Why do we use Node.js in our backend?

Ryan Dahl kicked off work on Node.js in 2009 on top of two years of research related to server-side web components. The journey of the runtime wasn’t a smooth ride at all but as of today the major component of its semantic versioning hit 18. The revolutionary premise of Node.js was “server-side JavaScript” because since its inception in 1996 JavaScript was strictly in-browser scripting language. At that time Django web framework backed up by Python was 4 years old. Similarly Ruby on Rails web framework based on Ruby was first released in 2005. It was about time for JavaScript to challenge traditional backend programming languages in their field.

What is the thing exactly?

Node.js is a JavaScript runtime or even simpler a program to interpret & execute JavaScript. Initial focus of JS was to add interactivity to web pages. Runtimes for it existed only as parts of web browsers. The journey of JS is fascinating: from a scripting browsers sidekick to ubiquitous multi-paradigm general purpose programming language. Node.js played a key role in the process of JS ascension.

Fundamentally Node.js didn’t do anything too fancy. It uses V8 JavaScript engine to execute JS in an event loop similarly to how browsers do it. Except it became possible to run any JS that way from the command line. And another cornerstone were APIs consumable from JS. These provide access to OS features like file & network I/O and many-many others. That opened infinite world of possibilities for usage of JavaScript on the backend.

So why do we use Node.js in our backend?

From my perspective the are following key aspects which determined the success of Node.js. These are kind of answers to the question “why do we use Node.js in our backend?”

JavaScript on the backend

Modern single-page application (SPA) enabler frameworks like Angular or React started shortly after Node.js inception. That led to explosion of complexity in the world of the frontend which previously mostly revolved around HTML/CSS and JS scripting as an addendum to traditional MVC web frameworks. Nevertheless the separation between frontend & backend devs was pretty clear even before that – JS for the frontend, Python/Ruby/Java for the backend.

Node.js changed that. It provided frontend devs reluctant to learning backend programming languages a way around the problem which kept them at bay from any backend work. Backend programming challenges are very different from frontend ones but still the ability to reuse JS expertise in the new domain was invaluable.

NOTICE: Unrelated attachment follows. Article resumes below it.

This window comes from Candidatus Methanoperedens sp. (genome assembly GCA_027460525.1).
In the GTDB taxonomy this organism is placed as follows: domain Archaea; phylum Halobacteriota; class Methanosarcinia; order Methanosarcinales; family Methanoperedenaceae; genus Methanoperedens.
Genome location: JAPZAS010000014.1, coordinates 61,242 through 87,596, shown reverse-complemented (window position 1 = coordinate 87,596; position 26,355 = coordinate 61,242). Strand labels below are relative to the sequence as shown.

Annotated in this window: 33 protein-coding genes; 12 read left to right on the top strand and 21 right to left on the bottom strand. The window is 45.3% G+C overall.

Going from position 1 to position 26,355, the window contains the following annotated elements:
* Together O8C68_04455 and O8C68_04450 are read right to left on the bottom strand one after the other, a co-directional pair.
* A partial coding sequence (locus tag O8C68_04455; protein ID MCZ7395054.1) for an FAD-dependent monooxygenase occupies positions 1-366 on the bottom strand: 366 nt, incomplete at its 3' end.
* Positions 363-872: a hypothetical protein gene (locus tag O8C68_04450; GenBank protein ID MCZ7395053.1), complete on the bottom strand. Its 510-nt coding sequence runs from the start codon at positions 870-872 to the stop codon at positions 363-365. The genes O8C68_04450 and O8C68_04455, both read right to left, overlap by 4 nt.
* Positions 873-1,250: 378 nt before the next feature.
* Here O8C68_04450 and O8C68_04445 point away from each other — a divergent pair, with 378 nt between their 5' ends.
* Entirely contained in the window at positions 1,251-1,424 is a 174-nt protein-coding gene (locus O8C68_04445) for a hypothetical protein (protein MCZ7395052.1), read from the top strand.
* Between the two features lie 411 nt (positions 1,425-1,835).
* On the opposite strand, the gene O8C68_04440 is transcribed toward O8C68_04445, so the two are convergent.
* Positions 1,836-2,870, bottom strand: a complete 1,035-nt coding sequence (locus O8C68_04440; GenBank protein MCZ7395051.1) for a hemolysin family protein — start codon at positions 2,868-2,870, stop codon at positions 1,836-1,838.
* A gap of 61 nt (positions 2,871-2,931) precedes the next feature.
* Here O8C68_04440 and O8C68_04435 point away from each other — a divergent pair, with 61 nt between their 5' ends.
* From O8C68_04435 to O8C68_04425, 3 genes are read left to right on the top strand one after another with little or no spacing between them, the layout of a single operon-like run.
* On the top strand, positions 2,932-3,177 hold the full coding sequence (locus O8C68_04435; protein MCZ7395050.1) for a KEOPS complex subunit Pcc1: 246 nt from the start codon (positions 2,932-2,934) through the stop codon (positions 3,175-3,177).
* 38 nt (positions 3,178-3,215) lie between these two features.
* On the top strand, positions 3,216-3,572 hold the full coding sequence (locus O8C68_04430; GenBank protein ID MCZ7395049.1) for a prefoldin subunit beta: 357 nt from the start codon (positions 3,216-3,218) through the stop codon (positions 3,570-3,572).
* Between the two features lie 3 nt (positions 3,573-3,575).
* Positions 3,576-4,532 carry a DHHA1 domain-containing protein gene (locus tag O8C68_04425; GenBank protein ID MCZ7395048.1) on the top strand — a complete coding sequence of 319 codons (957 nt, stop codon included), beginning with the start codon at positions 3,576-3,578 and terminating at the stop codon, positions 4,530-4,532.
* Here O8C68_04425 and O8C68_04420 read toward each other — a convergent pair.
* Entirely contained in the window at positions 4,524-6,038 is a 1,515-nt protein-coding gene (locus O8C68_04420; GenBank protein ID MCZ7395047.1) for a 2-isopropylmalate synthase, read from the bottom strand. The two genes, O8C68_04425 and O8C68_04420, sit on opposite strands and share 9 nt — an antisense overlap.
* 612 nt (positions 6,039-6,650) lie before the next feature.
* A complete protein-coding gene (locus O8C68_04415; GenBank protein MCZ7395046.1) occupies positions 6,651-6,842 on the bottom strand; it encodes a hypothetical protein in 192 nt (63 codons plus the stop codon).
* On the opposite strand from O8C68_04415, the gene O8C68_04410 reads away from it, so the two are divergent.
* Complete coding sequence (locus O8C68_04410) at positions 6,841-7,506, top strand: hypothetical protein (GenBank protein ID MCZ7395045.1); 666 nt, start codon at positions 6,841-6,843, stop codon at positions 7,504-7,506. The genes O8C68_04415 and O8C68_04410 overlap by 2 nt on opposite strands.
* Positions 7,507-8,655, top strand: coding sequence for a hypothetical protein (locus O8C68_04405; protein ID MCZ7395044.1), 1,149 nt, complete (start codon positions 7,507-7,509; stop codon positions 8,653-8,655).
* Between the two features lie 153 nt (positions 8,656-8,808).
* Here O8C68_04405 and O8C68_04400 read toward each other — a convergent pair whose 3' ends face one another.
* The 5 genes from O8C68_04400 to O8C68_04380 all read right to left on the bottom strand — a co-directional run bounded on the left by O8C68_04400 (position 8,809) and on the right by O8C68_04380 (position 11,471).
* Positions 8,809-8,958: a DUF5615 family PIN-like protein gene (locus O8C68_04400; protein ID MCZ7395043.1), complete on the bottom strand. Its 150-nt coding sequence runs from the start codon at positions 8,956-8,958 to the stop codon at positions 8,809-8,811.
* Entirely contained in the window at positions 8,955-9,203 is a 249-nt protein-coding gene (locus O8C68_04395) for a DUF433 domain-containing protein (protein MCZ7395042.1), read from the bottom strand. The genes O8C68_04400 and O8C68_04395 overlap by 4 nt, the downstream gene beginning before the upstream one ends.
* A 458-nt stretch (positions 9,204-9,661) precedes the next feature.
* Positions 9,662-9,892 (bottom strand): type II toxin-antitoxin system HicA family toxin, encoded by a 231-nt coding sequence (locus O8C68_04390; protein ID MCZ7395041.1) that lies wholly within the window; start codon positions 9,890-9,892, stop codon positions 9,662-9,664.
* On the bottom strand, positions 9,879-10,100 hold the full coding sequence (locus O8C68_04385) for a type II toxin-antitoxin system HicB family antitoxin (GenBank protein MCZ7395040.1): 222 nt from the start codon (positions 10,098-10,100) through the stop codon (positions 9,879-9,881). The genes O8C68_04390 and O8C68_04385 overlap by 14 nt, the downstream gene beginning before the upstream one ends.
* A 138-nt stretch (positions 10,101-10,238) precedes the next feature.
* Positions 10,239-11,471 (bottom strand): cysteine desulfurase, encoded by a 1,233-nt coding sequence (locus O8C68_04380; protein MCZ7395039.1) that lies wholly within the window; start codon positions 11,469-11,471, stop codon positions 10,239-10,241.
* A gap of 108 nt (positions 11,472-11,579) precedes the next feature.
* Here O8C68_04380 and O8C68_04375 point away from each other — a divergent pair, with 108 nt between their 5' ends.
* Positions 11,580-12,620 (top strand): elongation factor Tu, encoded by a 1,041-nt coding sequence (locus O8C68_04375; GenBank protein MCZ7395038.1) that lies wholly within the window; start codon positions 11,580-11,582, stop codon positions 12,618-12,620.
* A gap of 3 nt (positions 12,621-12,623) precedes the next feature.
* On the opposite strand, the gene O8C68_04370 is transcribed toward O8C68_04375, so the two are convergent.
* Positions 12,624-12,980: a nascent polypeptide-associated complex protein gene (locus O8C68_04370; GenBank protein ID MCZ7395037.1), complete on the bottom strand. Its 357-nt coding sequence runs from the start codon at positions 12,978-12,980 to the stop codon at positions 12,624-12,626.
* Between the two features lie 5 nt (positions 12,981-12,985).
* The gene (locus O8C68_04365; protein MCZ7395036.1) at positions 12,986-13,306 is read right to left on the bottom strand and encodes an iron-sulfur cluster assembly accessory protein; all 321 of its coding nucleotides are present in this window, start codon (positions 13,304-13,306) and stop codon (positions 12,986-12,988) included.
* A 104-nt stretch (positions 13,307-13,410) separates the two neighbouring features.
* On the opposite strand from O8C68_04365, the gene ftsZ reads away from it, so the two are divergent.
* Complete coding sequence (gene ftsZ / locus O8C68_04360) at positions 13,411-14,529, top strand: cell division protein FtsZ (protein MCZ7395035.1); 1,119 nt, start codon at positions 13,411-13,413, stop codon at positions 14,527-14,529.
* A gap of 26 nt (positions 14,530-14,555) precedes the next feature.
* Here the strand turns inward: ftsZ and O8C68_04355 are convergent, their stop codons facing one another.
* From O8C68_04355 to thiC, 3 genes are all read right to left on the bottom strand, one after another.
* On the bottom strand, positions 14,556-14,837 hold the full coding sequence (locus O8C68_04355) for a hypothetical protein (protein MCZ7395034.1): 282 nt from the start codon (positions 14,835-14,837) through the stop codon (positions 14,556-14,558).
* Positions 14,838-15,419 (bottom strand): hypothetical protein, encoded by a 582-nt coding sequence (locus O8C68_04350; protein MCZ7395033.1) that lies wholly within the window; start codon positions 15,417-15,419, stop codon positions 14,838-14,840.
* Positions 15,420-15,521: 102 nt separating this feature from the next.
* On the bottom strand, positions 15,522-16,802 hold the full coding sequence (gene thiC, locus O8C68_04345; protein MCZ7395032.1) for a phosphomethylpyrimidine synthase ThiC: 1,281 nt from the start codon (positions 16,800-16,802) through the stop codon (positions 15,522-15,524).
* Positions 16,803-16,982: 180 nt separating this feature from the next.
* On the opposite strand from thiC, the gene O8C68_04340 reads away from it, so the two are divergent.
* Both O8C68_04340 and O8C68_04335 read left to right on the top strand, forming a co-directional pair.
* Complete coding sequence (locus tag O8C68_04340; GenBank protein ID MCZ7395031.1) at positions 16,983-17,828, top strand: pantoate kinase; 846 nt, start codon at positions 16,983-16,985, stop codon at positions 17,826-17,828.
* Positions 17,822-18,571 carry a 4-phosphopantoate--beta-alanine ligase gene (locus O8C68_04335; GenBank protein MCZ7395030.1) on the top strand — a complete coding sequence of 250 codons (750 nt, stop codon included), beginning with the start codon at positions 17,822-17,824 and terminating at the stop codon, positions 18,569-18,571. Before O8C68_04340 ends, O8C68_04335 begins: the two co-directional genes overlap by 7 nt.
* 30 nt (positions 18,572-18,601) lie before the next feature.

Non-Blocking I/O

Traditionally the work of backend systems involved processing of many parallel requests and downstream I/O (files, databases, caches etc). To handle that usually OS threads were leveraged at some level in the implementation what allowed independent processing of different requests. If one request issued a long query against database and waited for results that didn’t affect another quick one.

By its nature Node.js is single threaded – one thread runs the event loop and process handlers in it. Such design ruled out the possibility to block this thread to wait for I/O completion because all other work will be stuck until it’s done. By leveraging alternative kernel features Node.js implemented so-called “non-blocking I/O” – as soon as I/O request is sent the main thread is free to process other handlers in the event loop. When I/O request is done another handler is scheduled on the event loop to involve CPU in results processing.

Such approach yielded awesome results in terms of throughput. Moreover these days non-blocking I/O is enabled by co-routines in Go & Python making it usable beyond the Node.js ecosystem.

Strong community

NPM is one of the largest package repository hosting many-many reusable packages for Node.js. All these packages were created & published by project teams working on libraries for Node.js. The wide appeal of Node.js made this happen by building a strong community around the technology.

The future: do we still use Node.js in our backend?

I hope you have some idea on why do we use Node.js in our backend now. Node.js doesn’t show any sign of weakening despite Ryan Dahl now works on its “next generation” – Deno. Time will tell if Node.js should step down as the most popular JS runtime in favor of Deno but I bet they will co-exist for a long time.